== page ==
Best-sellers aren't always the best books
Select quality stories to share with your family
Just because a book is on a best-seller list doesn't mean it's great.
One recent example is the latest installment of "Gossip Girl" (more on that in a moment). Sadly, the original "Gossip Girl" series was such a huge hit, it has been made into a successful TV program. Fans abound — but do adults really know what's in these novels and the TV programs? Probably not.
Let me fill you in with a quick synopsis of the type of content that's in the newest novel, "Gossip Girl Psycho Killer":
Super-rich, bratty New York City boarding school girls spend a lot of time being drunk, high, having sex, spewing endless foul language and plotting revenge in the form of killing the people who make them angry.
Nice, right? Marketed to adolescents age 15 and older (just when hormones and an absence of clear critical thinking occurs), I hardly think this is the kind of material teenage girls should be reading. Not only does this fill a kid's head with desensitized ideas, but it offers some sort of "green light" to readers to behave in a similar fashion to one degree or another.
Best-selling books do not necessarily equate with great writing or books that offer the reader something of value they can take away. Conversely, what you'll always find in this column and its companion website (greatestbooksforkids.com) are books that don't compromise a child's intellect or sense of right and wrong. Quite simply, the only books you'll find here are the ones really worth reading — for all kinds of good reasons.
Books to Borrow
The following book is available at many public libraries.
"The Seven Wonders of Sassafras Springs" by Betty G. Birney, illustrated by Matt Phelan, Atheneum, 211 pages
Read aloud: age 7 — 8 and older
Read yourself: age 8 — 9 and older
Young Eben longs to see the Seven Wonders of the World, and it frustrates him that he is too young to go out and explore on his own. To make matters worse, Eben considers his small farming community of Sassafrass Springs to be the most boring place in the world.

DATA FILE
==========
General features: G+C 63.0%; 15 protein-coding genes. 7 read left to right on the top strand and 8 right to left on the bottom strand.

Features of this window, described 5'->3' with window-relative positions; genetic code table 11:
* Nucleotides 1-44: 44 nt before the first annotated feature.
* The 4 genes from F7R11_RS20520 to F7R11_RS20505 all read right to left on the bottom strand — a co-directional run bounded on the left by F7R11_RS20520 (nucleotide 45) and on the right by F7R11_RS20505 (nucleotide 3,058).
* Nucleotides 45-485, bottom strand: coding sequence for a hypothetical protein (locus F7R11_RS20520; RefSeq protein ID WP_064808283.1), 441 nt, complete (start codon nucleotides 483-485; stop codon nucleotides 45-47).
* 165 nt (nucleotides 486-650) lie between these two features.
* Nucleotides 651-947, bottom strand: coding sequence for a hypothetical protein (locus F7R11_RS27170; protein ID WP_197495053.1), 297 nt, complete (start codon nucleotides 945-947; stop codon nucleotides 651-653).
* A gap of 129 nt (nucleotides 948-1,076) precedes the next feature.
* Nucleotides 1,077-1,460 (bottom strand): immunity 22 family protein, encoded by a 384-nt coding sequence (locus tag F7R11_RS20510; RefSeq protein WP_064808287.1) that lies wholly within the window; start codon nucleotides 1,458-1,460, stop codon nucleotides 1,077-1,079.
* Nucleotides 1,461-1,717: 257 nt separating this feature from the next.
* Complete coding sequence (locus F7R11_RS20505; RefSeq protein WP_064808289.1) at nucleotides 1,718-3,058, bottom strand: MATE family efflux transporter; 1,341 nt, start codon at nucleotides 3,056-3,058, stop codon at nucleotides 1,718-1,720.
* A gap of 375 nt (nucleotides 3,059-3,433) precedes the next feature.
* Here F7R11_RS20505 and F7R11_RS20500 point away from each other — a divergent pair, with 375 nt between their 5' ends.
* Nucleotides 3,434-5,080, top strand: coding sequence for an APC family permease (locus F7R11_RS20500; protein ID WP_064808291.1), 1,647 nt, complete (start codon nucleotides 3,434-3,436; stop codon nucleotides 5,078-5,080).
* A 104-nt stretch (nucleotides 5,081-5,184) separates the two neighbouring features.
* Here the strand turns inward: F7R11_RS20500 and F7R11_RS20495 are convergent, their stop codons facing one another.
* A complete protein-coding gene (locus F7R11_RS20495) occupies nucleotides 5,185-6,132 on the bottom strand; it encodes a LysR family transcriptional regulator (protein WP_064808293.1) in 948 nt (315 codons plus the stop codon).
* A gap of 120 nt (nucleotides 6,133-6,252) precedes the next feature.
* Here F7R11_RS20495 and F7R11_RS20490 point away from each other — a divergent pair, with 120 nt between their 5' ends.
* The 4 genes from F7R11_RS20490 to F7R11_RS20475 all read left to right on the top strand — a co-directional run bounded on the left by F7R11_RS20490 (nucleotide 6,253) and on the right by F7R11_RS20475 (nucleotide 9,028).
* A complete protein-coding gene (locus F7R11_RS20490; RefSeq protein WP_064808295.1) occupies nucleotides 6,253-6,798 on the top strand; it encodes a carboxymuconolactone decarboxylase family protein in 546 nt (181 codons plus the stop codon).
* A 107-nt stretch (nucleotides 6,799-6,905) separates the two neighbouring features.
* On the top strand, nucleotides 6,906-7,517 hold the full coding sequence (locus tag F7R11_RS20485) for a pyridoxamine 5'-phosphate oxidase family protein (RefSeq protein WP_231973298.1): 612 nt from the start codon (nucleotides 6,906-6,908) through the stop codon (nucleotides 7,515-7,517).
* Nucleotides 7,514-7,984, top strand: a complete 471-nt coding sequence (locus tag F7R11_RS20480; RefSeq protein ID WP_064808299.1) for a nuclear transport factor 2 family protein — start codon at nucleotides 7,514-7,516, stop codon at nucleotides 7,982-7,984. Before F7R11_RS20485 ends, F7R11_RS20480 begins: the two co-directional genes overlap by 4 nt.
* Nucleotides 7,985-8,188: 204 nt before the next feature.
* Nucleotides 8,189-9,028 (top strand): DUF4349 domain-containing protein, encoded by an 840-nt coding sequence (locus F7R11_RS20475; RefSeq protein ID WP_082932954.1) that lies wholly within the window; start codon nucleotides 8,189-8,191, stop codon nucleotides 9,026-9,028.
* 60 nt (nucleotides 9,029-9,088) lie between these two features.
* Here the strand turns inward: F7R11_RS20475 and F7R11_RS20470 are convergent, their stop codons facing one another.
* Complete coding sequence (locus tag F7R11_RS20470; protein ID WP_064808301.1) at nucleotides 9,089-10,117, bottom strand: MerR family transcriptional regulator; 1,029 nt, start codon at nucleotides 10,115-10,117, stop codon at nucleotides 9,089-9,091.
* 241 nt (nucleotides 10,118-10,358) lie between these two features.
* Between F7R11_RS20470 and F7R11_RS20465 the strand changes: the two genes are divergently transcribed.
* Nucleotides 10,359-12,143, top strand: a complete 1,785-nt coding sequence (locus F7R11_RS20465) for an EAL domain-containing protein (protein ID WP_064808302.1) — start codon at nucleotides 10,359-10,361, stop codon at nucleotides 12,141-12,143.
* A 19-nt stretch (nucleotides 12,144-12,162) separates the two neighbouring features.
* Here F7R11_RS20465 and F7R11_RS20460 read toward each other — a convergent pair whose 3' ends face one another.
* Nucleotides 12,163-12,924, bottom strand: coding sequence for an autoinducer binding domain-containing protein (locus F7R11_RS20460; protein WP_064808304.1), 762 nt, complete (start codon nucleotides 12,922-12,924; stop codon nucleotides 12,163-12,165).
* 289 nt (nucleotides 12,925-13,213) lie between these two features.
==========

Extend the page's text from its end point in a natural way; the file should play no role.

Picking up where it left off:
Then Eben's pa presents Eben with a challenge. If Eben can find seven wonders in Sassafras Springs that are as remarkable and interesting as the real Seven Wonders of the World, Pa will send him on a trip out West. While Eben is pretty sure that will be impossible, he decides to give it a try. What he discovers comes as a total surprise in many ways.
A remarkable book on several levels, this selection serves as a reminder that wonders exist everywhere if one is willing to look for them — even in our own back yard.
Library: Yuba County Library, 303 Second St., Marysville
Interim Director: Kevin Mallen
Choices this week: "My Life as a Chicken" by Ellen A. Kelley; "I Can Read with My Eyes Shut" by Dr. Seuss; "Gossamer" by Lois Lowry
Books to Buy
The following books are available at your favorite bookstores.
"Tales of Prehistoric Life: Ankylosaur Attack" by Daniel Loxton, illustrated by Daniel Loxton with Jim W.W. Smith, Kids Can Press, 2011, 32 pages, $16.95 hardcover
Read aloud: age 4 and older
Read yourself: age 8 and older
Millions of years before humans walked the Earth, a young ankylosaur searches for food. Suddenly, he sees an old, injured ankylosaur being pursued by a tyrannosaurus rex. The old ankylosaur was no match for the mighty tyrannosaur. That's when the young ankylosaur steps in for a rescue.
Astonishing lifelike artwork and exciting text combine to create a thrilling story all young dinosaur lovers will enjoy.
"Pirates & Princesses" by Jill Kargman & Sadie Kargman, illustrated by Christine Davenier, Dutton, 2011, 32 pages, $16.99 hardcover
Read aloud: age 3 and older
Read yourself: age 7 — 8
Ivy and Fletch have been best friends ever since they were born. But things seemed to change when they started kindergarten; during recess, the girls played princess games and the boys played separately as pirates.
When Fletch rescues Ivy from a pirate capture and the two friends realize they've missed playing together, will it be the catalyst needed for all the kindergarten kids to play together?
Perfectly matched with charming illustrations, this story of friendship and open-mindedness is first rate.
Kendal A. Rautzhan writes and lectures on children's literature. She can be reached at her website: greatestbooksforkids.com.